Each of the challengers has ideas for reforming the office, which is charged with serving court papers, executing arrest warrants and peace orders, keeping prisoners safely in custody during trials, securing courtrooms, collecting court-related money, suppressing crime, and enforcing traffic laws.
Wainwright, who contends that the office “has not done nearly enough” to combat witness-intimidation problems under Anderson’s watch, says he’d like to coordinate with other law-enforcement agencies to make sure “potential witnesses know we’ll be here, and we’ll be watching” to keep them safe. He would also dispatch deputy sheriffs to community meetings around the city, in an attempt to shift negative perceptions of law enforcers so that people instead will start to see them as helpful, cordial preservers of the peace for law-abiding citizens.
Schaefer says he’s the “landlords’ candidate,” and tossed his hat in the ring because, as a landlord himself, he’s experienced first-hand what he perceives as a “pro-tenant attitude” at the Sheriff’s Office. He’s penned a “Landlord’s Bill of Rights,” proposing a series of hard-line changes that would tip the balance at the sheriff’s office in favor of landlords instead. Over the decades, he has run in Maryland and other states for a variety of offices, attracting attention due to his legal problems and various controversies as both a landlord and a candidate, but this is his first stab at the sheriff’s post.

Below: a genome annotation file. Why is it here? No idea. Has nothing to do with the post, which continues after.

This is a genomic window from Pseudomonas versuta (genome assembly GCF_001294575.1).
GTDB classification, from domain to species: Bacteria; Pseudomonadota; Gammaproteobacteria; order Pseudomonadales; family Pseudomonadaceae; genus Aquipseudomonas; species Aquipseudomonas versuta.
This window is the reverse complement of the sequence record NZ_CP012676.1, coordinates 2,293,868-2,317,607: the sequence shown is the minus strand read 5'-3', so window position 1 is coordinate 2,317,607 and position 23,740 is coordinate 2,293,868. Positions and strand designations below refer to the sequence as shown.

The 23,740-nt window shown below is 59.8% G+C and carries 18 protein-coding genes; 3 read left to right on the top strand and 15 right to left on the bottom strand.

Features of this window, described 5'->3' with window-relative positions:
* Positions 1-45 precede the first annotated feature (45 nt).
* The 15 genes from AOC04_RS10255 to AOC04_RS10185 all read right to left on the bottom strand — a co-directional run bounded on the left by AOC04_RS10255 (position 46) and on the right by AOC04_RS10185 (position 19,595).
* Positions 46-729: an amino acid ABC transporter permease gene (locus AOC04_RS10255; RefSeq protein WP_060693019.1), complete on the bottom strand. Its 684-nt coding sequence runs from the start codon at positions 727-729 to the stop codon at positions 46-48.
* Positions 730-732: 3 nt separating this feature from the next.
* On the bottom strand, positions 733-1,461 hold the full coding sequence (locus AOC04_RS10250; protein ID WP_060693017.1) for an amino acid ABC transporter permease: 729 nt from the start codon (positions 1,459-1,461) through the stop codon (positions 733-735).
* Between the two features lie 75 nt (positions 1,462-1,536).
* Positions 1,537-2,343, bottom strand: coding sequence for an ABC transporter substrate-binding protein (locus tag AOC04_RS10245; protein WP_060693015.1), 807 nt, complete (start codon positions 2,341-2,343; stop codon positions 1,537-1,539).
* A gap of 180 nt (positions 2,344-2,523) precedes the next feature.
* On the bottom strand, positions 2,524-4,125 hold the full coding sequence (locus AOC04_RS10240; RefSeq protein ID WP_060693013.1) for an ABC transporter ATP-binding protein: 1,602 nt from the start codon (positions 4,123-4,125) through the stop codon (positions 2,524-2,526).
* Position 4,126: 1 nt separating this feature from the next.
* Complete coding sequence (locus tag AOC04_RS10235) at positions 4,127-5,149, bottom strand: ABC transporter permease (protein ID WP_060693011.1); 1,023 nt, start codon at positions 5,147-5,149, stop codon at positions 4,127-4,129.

Hamilton has ideas for combating witness- and juror-intimidation at the courthouse, including providing escorts and taking a hard-nosed approach to controlling courtrooms. She has proposals for helping tenants faced with eviction, so that they won’t fail to pay their rent in the future. And she proposes that the sheriff’s office actively intervene to help protect domestic-violence victims as they come to courthouses seeking protective orders.
With 20 years in the sheriff’s office under her belt, and several as its administrative lieutenant, Claridy is the best-positioned challenger in terms of understanding the nitty-gritty of how the office operates—and therefore gauging its frailties. “The sheriff is fiscally irresponsible,” she says, and “hires friends and cronies who don’t work hard. I want people to know that, and question that, so the courthouse will be cleaned up.” She says that, of Anderson’s 10 top-ranked personnel, she’s the only woman. Her main proposals—to reform hiring practices so that more personnel are qualified for providing security and to allow for “fair and equitable promotion of women,” she says—have prompted blow-back from Anderson, who has responded by commissioning studies that challenge Claridy’s claims.
Anderson says that Claridy’s contention that the office has court-security officers that are not qualified to provide security is a “misconception,” and that he’s been deploying resources in a way that “frees up our sworn officers” so that they aren’t tied up with “clerical duties.” As for the climate for women in his office, Anderson says, “we have some ladies around here on sergeant and lieutenant slots, and you’ll see these ladies move up.”
The primary winner will face Republican David Wiggins in the Nov. 2 general election.